Researchers Identify Genes That Increase Autism Risk, UCLA Study Says

    Researchers found 69 genes that increase the risk for autism spectrum disorder. Sixteen of those genes were not previously suspected to be associated with a risk for autism.

  • The Associated Press Aug 1, 2019

    Ryan Lochte Returns From Suspension to Swim Fast 200 IM

    Olympic champion Ryan Lochte made an emphatic return to competition Wednesday, swimming the fourth-fastest time by an American in the 200-meter individual medley during a time trial in the U.S. national championships at Stanford University. “I’m back, woo!” Lochte proclaimed in his opening remarks on the pool deck at Avery Aquatic Center after qualifying for next year’s U.S. Olympic trials...

  • JUDGE Jun 30, 2019

    Theranos CEO Elizabeth Holmes Will Go to Trial Next July

    Elizabeth Holmes will go on trial next summer to face criminal fraud charges for allegedly defrauding investors, doctors and the public as the head of the once-heralded blood-testing start-up Theranos.

  • social media May 28, 2019

    Health Paradox: New US Diabetes Cases Fall as Obesity Rises

    The number of new diabetes cases among U.S. adults keeps falling, even as obesity rates climb, and health officials aren’t sure why. New federal data released Tuesday found the number of new diabetes diagnoses fell to about 1.3 million in 2017, down from 1.7 million in 2009. Earlier research had spotted a decline, and the new report shows it’s been...

  • attorney May 8, 2019

    A 3rd Parent Pleads Guilty in College Admissions Scheme

    A California executive has pleaded guilty to charges that he paid $400,000 in bribes to get his son into Georgetown University. Stephen Semprevivo pleaded guilty Tuesday in Boston federal court. He is the third parent to plead guilty in the vast college admissions bribery scheme. Authorities say Semprevivo gave $400,000 to an admissions consultant who paid off then-Georgetown tennis coach...

  • Boston Apr 9, 2019

    Stanford Removes Student Linked to College Admissions Scandal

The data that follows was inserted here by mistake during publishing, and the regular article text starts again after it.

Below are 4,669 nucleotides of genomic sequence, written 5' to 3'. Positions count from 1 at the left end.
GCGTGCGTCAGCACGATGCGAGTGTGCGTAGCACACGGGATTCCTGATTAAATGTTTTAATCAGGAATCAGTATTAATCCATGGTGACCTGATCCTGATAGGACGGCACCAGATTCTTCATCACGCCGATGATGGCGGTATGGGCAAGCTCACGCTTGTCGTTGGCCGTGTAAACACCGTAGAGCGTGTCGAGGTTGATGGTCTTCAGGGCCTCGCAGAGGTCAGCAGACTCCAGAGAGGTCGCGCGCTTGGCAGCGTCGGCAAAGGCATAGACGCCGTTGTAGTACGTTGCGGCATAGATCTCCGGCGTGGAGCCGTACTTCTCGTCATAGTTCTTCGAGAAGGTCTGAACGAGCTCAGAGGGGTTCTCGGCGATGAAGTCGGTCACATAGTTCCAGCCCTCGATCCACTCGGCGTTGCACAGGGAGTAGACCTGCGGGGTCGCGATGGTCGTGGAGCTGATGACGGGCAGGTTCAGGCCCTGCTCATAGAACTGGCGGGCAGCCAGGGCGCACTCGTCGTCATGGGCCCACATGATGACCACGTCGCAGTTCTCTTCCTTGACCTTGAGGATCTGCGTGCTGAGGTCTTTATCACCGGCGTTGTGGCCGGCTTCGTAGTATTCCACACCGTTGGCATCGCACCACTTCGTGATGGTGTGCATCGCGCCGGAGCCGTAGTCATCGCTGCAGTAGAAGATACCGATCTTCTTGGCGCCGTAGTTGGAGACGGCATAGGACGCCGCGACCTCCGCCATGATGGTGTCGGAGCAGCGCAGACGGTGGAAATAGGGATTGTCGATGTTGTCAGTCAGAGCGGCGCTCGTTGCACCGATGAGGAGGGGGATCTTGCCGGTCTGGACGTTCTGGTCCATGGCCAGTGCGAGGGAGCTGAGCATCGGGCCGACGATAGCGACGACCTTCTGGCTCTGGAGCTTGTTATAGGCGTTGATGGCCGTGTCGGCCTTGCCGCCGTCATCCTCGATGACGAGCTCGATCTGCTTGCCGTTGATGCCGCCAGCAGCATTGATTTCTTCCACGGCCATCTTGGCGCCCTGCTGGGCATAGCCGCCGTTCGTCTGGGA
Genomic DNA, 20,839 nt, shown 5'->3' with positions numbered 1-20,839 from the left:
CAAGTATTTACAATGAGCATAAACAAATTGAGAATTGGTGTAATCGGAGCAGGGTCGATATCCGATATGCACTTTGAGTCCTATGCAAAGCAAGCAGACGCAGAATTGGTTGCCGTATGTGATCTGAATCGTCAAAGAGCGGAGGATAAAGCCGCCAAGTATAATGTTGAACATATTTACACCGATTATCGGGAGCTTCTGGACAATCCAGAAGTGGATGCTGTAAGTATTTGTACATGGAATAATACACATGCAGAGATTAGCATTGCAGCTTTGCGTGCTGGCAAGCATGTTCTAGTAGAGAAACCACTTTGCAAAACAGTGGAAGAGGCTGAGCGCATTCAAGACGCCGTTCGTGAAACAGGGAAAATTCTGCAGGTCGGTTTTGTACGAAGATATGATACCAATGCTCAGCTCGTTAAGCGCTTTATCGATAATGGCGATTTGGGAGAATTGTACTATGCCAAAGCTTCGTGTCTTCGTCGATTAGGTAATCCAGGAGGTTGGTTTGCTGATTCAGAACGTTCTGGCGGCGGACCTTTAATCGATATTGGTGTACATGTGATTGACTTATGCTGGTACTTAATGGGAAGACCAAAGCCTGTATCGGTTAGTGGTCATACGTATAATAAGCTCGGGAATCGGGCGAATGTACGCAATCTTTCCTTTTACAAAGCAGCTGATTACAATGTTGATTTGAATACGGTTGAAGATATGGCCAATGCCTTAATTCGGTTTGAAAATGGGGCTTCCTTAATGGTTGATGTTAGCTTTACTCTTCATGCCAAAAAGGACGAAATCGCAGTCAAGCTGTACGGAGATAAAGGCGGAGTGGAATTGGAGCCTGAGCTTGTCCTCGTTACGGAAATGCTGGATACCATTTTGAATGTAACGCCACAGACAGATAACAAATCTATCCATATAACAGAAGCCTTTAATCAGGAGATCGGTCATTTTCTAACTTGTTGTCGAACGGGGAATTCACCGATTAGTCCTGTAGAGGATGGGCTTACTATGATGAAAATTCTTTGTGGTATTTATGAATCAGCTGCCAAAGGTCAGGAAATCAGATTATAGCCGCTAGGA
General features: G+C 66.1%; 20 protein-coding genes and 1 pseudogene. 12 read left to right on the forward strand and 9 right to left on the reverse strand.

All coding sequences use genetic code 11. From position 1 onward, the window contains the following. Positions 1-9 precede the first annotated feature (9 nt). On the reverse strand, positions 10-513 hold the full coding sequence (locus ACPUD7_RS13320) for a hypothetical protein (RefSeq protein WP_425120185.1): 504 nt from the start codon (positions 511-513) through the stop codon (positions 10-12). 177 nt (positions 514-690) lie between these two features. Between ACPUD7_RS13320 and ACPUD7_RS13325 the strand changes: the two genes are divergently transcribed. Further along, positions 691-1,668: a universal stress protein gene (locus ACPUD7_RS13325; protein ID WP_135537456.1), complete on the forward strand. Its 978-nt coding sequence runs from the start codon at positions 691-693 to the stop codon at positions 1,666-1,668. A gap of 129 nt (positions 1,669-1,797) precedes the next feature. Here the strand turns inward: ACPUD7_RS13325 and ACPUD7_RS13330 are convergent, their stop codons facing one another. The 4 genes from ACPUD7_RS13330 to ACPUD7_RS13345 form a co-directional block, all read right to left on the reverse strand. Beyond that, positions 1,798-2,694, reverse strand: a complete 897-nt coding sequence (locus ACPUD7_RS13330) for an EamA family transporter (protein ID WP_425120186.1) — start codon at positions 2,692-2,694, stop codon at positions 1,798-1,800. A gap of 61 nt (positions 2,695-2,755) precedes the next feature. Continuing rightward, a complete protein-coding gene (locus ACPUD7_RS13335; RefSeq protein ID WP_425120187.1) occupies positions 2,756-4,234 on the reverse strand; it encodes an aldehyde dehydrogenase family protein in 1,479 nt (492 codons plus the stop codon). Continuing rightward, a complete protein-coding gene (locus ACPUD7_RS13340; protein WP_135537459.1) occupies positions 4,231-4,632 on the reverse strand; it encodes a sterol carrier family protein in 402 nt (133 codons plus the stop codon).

Aftershocks from the college admissions scandal continue to rumble at Stanford University where a student’s admission has been rescinded due to a link to a $500,000 donation to the school’s sailing team.

  • United States Apr 2, 2019

    US Experts Reviewing Low-Carb, Other Diets for Guidelines

    With keto-friendly recipes sweeping social media, some followers of low-carb eating are hoping for a nod of approval in the upcoming U.S. dietary guidelines that advise Americans on what to eat. It may seem minor, but backers say low-carb’s inclusion could influence nutrition advice that doctors give and help shape government food programs like school lunches. Currently, the guidelines cite...

  • New Orleans Mar 16, 2019

    Apple Watch May Spot Heart Problem But More Research Needed

    A huge study suggests the Apple Watch can detect a worrisome irregular heartbeat at least sometimes — but experts say more work is needed to tell if using wearable technology to screen for heart problems really helps.

  • officer Mar 10, 2019

    Modern Policing: Algorithm Helps NYPD Spot Crime Patterns

    When a syringe-wielding drill thief tried sticking up a Home Depot near Yankee Stadium, police figured out quickly that it wasn’t a one-off. A man had also used a syringe a few weeks earlier while stealing a drill at another Home Depot 7 miles south in Manhattan. The match, though, wasn’t made by an officer looking through files. It was...

  • United States Mar 10, 2019

    As Newspapers Close, Role of Government Watchdog Disappears

    One of the last investigations Jim Boren oversaw before he retired as executive editor of The Fresno Bee was a four-month examination of substandard housing in the city at the heart of California’s Central Valley. The multimedia project revealed the living conditions imposed on many of the city’s low-income renters, many of them immigrants: apartments filled with mold, mice and...